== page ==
Collaboration Lesson #3: When the scope of an initiative is large, it’s crucial that all parties involved recognize that discovery learning will be part of the process. It’s not all about the project checklist. Encourage teams to ask questions which yield new learning, speeding the entire project trajectory. By giving teams the opportunity to ask questions first – rather than jumping in with solutions and actions straightaway – they will be more deeply engaged in the outcome, and minimize the likelihood of costly errors.
COLLABORATION IS AN ONRAMP TO INNOVATION SUCCESS
Today, advanced nations must know how to build complex networks. They must be able to deliver virtual systems that are fully functional and operationally robust. A 21st century US healthcare portal is the conceptual equivalent of a ‘power grid’ for the healthcare industry. If Healthcare.gov could not move nimbly out of the starting gate to enroll people and offer them new coverage, how is it going to handle billing problems? Or deal with provider squabbles? That shoe hasn’t even dropped yet.
Imagine Thomas Edison’s innovation dilemma over 130 years ago. In 1880, he had committed to the city fathers of New York that he would deliver a power station that could offer electricity to hundreds of residents in lower Manhattan in just two years. All his Wall Street investors would be watching. The media would be watching. He knew he would have to invent every single component of the system itself in that brief time frame - the power dynamos, the wiring, the voltage meters, the control dashboards, and more.
Yet Edison did not blink. To ensure nimbleness and speed, Edison created small teams to advance development of the individual technologies that would be required for the new system. These small teams had both experts and generalists, accelerating their ability to troubleshoot rapidly. The teams could even test their own componentry in small labs Edison established in Manhattan not far from the building site. Edison created ready access to resources so that his teams were not impeded in their goal to bring insight and skill to their portion of the project as well as the effort as a whole. Teams communicated with each other in the field through written messages delivered by courier – and sometimes by Edison himself. With Edison serving as a master catalyst and meta communicator across the teams, protocols were developed to address real-time “bugs” as well as integration of entire branches of the system. Each team knew the role of the other teams.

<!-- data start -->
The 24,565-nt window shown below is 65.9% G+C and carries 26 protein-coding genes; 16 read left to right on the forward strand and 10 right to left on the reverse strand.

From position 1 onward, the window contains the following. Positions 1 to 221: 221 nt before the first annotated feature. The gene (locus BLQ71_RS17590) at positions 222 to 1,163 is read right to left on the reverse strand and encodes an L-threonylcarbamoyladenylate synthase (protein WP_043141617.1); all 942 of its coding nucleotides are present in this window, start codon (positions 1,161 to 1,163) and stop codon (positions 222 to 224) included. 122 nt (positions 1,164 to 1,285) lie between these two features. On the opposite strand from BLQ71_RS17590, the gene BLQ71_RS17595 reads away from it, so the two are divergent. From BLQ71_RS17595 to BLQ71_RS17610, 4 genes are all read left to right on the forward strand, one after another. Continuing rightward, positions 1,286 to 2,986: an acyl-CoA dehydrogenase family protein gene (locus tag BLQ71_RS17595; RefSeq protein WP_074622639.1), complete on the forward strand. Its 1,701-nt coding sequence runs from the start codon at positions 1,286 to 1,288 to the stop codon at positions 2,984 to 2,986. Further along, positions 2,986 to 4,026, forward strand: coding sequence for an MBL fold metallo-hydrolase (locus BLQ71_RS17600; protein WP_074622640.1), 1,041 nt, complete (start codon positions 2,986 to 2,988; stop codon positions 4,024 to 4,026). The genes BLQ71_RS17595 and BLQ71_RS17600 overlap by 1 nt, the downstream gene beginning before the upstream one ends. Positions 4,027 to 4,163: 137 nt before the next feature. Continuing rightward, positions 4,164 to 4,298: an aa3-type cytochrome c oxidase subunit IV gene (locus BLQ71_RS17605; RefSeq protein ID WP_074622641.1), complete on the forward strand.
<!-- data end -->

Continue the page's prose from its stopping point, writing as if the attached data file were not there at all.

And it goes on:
The depth and breadth of collaboration across Edison’s network of teams enabled the power system to work perfectly from the moment Edison ‘flipped the switch.’ Today, any organization – public or private - that cannot collaborate effectively risks falling behind the innovation curve. Without collaboration, complexity cannot be tackled. The absence of collaboration has a multiplicative effect on time and cost. Take up the collaboration lessons that the foibles of Healthcare.gov offer. Design your project teams for complexity. Allow them to learn in realtime, asking questions and developing context that propels a robust outcome. The collaboration pitfalls of Healthcare.gov which were clearly avoidable. Innovators like Edison knew it a century ago.
FROM OPEN TO SEAMLESS INNOVATION: 7 LESSONS FOR GROWTH
I recently attended the 2014 Open Innovation Conference in Baltimore along with a deep bench of senior executives from Intel, Amazon, Under Armour, Pfizer, Clorox and other leading companies. As an official social media voice for the event, I had a unique opportunity to track themes across a content-packed 2-days.